When a virtual world veteran visits Blue Mars for the very first time, she usually notices a surprising and sometimes eerie thing: Her avatar seems to look right at her. This happens not just when the user's camera is positioned right in front of the avatar, but even when the avatar is facing away. It will sometimes just turn around and seem to look right at you -- as if to say, "Don't you wish you were here instead of me?" (At least that's what I imagine my Hamlet Au avatar thinking, when he turns back to stare at me.) As it happens, this is an intentional design decision by Avatar Reality developer Koji Nagashima, who's created 3D characters for both videogames and movies.
"I think direction of eyes is very important point to make the avatar 'alive'," Koji tells me. Before joining Avatar Reality, he was Cinematic Character/Simulation Technical Director for the hit videogame franchise God of War 1/2 (among other titles), and before that, senior programmer for 2001's groundbreaking CGI movie Final Fantasy: The Spirits Within, which brought the first photorealistic 3D characters to the big screen. However, the problems are somewhat different, when you're conveying believability in a virtual world.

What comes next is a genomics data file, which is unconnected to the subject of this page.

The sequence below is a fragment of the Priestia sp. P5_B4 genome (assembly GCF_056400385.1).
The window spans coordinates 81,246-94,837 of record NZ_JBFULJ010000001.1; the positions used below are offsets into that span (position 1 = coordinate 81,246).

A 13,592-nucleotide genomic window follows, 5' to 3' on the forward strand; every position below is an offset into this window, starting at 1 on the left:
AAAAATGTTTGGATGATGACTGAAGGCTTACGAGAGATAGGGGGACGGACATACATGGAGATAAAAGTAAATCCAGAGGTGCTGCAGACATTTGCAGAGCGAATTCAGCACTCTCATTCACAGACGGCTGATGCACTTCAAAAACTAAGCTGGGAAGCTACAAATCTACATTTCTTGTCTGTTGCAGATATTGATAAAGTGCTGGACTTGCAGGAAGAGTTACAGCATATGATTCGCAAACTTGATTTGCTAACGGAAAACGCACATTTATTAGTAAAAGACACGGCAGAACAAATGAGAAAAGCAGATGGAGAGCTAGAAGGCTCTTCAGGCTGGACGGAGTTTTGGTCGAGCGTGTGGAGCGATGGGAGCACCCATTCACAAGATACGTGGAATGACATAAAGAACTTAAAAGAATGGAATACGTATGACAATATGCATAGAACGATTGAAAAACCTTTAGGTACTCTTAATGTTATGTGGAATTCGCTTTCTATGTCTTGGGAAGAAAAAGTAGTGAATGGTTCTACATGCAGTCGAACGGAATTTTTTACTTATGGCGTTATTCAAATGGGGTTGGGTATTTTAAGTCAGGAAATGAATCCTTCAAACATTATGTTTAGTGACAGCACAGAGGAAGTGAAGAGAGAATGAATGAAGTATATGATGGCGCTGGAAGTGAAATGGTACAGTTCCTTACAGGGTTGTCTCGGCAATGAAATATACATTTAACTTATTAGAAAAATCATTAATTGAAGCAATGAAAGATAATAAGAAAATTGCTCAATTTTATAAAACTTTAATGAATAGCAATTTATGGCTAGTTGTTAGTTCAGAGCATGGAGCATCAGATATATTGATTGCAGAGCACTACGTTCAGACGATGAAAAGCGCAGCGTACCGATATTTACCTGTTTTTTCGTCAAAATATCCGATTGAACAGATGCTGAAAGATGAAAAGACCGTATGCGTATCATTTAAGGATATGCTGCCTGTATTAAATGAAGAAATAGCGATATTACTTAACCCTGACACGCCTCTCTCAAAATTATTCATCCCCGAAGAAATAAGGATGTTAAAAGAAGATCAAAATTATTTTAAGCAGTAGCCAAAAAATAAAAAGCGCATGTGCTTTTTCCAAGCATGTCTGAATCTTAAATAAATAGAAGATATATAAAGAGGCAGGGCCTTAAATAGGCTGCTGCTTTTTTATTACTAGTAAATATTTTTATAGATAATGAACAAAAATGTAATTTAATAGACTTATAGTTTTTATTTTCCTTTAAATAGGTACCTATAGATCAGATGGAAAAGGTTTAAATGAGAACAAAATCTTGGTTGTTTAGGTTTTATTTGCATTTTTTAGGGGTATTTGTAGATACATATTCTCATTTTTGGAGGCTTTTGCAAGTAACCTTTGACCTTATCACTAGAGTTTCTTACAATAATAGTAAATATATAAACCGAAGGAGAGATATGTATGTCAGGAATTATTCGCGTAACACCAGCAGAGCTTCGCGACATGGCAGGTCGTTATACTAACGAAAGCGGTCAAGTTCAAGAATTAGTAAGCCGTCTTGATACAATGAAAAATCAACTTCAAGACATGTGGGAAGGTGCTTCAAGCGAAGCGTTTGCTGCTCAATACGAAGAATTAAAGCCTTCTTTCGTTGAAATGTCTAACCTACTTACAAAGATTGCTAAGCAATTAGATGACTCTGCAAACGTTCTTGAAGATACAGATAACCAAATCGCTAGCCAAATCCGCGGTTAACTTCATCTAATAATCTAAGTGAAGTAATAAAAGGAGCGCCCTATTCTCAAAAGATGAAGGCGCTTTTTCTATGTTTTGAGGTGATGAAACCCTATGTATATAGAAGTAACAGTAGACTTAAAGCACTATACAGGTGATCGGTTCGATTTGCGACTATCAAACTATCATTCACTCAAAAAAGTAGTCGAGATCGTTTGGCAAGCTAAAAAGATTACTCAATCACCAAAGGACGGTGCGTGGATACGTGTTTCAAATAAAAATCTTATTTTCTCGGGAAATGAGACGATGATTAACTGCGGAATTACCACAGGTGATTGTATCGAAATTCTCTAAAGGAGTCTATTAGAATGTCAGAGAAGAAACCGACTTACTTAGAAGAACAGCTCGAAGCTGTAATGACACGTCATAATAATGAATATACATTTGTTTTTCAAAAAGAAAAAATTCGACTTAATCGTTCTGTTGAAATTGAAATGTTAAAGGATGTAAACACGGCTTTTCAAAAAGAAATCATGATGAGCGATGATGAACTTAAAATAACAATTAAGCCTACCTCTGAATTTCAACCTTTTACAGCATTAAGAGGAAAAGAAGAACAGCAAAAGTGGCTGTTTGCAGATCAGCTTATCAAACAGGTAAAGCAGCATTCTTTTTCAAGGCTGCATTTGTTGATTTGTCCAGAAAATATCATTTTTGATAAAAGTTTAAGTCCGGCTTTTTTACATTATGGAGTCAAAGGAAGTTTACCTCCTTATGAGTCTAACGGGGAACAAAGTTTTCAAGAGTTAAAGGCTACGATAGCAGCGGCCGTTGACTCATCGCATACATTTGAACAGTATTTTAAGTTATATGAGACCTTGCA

"On a cinematic project," Koji explains, "all animators carefully make animation for eyes. But in our world, the program needs to take care of that." Eye animation in a virtual world or MMO is challenging because the avatar's position or the user's camera changes so often. "That's very interesting for me," Koji says.
His solution was to make the avatar respond relative to the position of the camera: "When the camera is just in front of the avatar, he keeps looking at the camera." When the camera is to the side of the avatar, he looks less at the user. And to convey a sense of autonomy, when the player rotates the camera, the avatar's gaze starts following it.
All this is in service of breathing life into Blue Mars avatars, but Koji Nagashima isn't finished. He's tweaking some issues with the avatar's gaze, and in the future, he wants the eye contact to reflect the avatar's personality: For example, active avatars will look at the camera much more often, while shy avatars will largely avoid the camera's gaze. "Something like that," Koji says. "That's a future aim."
What about Blue Mars should I write about next? Email and let me know: hamlet at bluemarsonline dot com.
Update, 12/1: Fixed Koji's credit from Medal of Honor: South Pacific to God of War 1/2 -- which is, in any case, the bigger game!